WHAT I DID DURING THE LAST RECESSION, & WHAT I WOULD DO NOW

woman puts out fire

This post was inspired by a guide from Bitches Get Riches on how to prepare yourself for the next recession. In my opinion, their advice is the best I’ve read because it is relatable and realistic, from the recommendation to get all your health concerns addressed to (gasp!) using a credit card for essentials if you don’t have enough savings to live on.

This all got me thinking about things I did back in 2008, when I didn’t even realize there was a recession until years after. I just knew I was broke, stressed as hell, and unsure if life would ever get better. Now over a decade later, I have a better understanding of how a recession works. Here is what I did then, and what I plan to do when the next one comes around. (Because as I’ve learned, there will always be a next one.)

 

What I Did in 2008: Desperately Applied for Jobs (Even the Ones I Didn’t Want)

I’ve mentioned before that I had just moved from St. Louis to Atlanta when the recession hit. The primary purpose of this move was to complete my bachelor’s degree after graduating from community college. I didn’t have a job lined up, but I figured I could easily find something part-time once I settled in.

As you know, that didn’t happen, which resulted in my frantic job search anywhere that said they were hiring. For nearly a year, I put in dozens of applications at places like Target, Walmart, and Forever 21. I even applied to be a hostess at several different restaurants. I didn’t hear back from most of them and I was called in for a couple interviews, but never landed the job.

Photo: Tamarcus Brown
 

What I Would Do Now: Use the Skills I Have to My Advantage

What I’m about to say is not to throw shade on anyone who works in the retail/food service industries…but I know without a doubt I would have HATED working any of those jobs. I’ve worked in retail before, and the condescending attitude that customers have towards employees, plus the low pay and non-existent benefits, always made me miserable.

Ironically, when I did start my first food service job, it didn’t last long. I was hired at a local restaurant as a server, only to be let go after three days because my personality wasn’t “bubbly” enough. That same restaurant also shut down not long after, but I digress.

The thing that blows my mind when I think about that time in 2008, is that not once did I attempt to find work doing what I’m actually good at: writing. Granted, freelance writing didn’t have the mainstream attention it does today, but there were surely companies who could have used my services.

If my primary source of income takes a hit in a future recession, I plan to focus on finding opportunities that align with my skillset. While it will be competitive with so many other freelancers in the market now, it’s a better strategy than blindly putting in applications for jobs that I have zero desire to do.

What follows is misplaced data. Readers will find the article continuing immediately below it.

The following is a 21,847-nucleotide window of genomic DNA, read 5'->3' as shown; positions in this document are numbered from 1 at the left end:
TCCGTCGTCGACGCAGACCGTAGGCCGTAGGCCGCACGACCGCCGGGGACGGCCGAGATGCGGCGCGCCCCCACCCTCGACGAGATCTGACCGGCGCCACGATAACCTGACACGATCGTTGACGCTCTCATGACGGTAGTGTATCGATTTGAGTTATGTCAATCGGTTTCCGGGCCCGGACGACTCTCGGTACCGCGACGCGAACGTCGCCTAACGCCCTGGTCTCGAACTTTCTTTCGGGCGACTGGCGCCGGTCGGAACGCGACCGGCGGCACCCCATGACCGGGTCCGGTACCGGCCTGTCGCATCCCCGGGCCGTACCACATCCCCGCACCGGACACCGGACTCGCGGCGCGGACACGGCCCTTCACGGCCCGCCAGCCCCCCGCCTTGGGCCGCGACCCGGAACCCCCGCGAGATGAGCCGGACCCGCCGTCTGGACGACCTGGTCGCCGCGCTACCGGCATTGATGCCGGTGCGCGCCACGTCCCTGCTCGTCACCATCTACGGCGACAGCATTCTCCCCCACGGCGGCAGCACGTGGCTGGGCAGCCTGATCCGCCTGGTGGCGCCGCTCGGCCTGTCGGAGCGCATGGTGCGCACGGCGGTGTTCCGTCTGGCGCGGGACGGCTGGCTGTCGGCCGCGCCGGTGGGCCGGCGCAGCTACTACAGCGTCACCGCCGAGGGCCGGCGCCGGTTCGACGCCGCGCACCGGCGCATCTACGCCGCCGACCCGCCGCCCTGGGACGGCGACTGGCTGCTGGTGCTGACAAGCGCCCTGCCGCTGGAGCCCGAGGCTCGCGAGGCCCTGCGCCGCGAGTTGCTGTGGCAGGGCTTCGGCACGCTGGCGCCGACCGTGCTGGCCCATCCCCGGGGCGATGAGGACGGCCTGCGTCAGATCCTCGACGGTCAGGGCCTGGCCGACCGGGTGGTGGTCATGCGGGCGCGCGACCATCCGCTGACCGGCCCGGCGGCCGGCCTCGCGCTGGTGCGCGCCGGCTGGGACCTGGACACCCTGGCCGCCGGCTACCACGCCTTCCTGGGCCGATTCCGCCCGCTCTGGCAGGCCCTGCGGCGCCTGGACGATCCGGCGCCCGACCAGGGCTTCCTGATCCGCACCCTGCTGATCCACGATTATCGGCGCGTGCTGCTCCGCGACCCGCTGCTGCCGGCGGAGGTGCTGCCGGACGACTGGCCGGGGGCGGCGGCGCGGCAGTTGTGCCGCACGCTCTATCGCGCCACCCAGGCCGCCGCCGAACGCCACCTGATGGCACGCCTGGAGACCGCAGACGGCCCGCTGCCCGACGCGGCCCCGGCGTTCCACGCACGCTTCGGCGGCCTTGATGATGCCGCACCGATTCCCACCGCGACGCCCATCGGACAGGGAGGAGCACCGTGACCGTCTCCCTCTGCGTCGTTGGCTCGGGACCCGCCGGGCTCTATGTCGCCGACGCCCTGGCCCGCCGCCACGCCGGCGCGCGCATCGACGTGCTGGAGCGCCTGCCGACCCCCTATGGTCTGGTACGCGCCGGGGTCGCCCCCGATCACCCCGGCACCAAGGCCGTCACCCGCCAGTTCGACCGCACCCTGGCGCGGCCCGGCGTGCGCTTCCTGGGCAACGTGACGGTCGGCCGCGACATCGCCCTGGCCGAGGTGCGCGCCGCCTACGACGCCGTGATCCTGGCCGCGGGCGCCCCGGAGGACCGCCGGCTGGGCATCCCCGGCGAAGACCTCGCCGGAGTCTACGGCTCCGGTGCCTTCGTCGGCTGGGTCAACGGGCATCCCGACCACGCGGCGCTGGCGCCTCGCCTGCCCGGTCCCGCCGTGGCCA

What I Did in 2008: Paid Bill Collectors Until I Had Nothing Left

With no job during my first year in Atlanta, I relied heavily on credit cards to pay for everyday expenses, until I ran out of cash to make the minimum payments for said credit cards. Still, anytime I came across some money, whether it was from a family member, or financial aid, the first thing I did was send in payments on all of my past due accounts.

Of course, this did nothing to satisfy the aggressive bill collectors who demanded the accounts be paid in full. I vividly remember the most humiliating conversation I had with a representative from a credit card company. I had just stepped into my dorm room and heard the phone ringing. (My cell phone had been cut off and the room phone didn’t have caller ID, so it wasn’t easy to dodge unwanted calls from collectors.)

The collector identified herself, and instead of hanging up, for some reason I attempted to explain my situation. Not surprisingly, she felt no sympathy and mocked me for using my card to purchase things like plane tickets and groceries, which she didn’t believe were “essentials.” Never mind that the plane tickets were to go home and see my family over the holidays, and the groceries were for, you know, trying not to starve.

That conversation stuck with me for a long time and only added to the frustration I felt for getting myself into this mess. How could I be so irresponsible and stupid? Why couldn’t I just try harder to find a job?

These are the questions that kept me up at night and convinced me to focus all my energy into paying something—anything—on my credit cards, even if it meant having nothing for myself.

 

What I Would Do Now: Tell Bill Collectors to Go Fuck Themselves

A lot of time has passed since those bleak days in Atlanta. With time comes maturity, and for me, less concern with what strangers at Commerce Bank think about me.

While I understand that paying bills is important, and haven’t been late on any payments in years, I no longer prioritize them over my own wellbeing. I currently have way more savings than I did in 2008, but if the day ever comes where I have to choose between making a student loan payment or buying groceries, Navient will just have to wait.

I understand now that companies don’t care about how noble I’m being by giving them my last dime. They don’t care if I starve or don’t have enough gas to get to work. Once they get their money, they’ll happily move on to harassing the next person who owes them, and who’s left scrambling to find money for basic expenses? You guessed it, yours truly.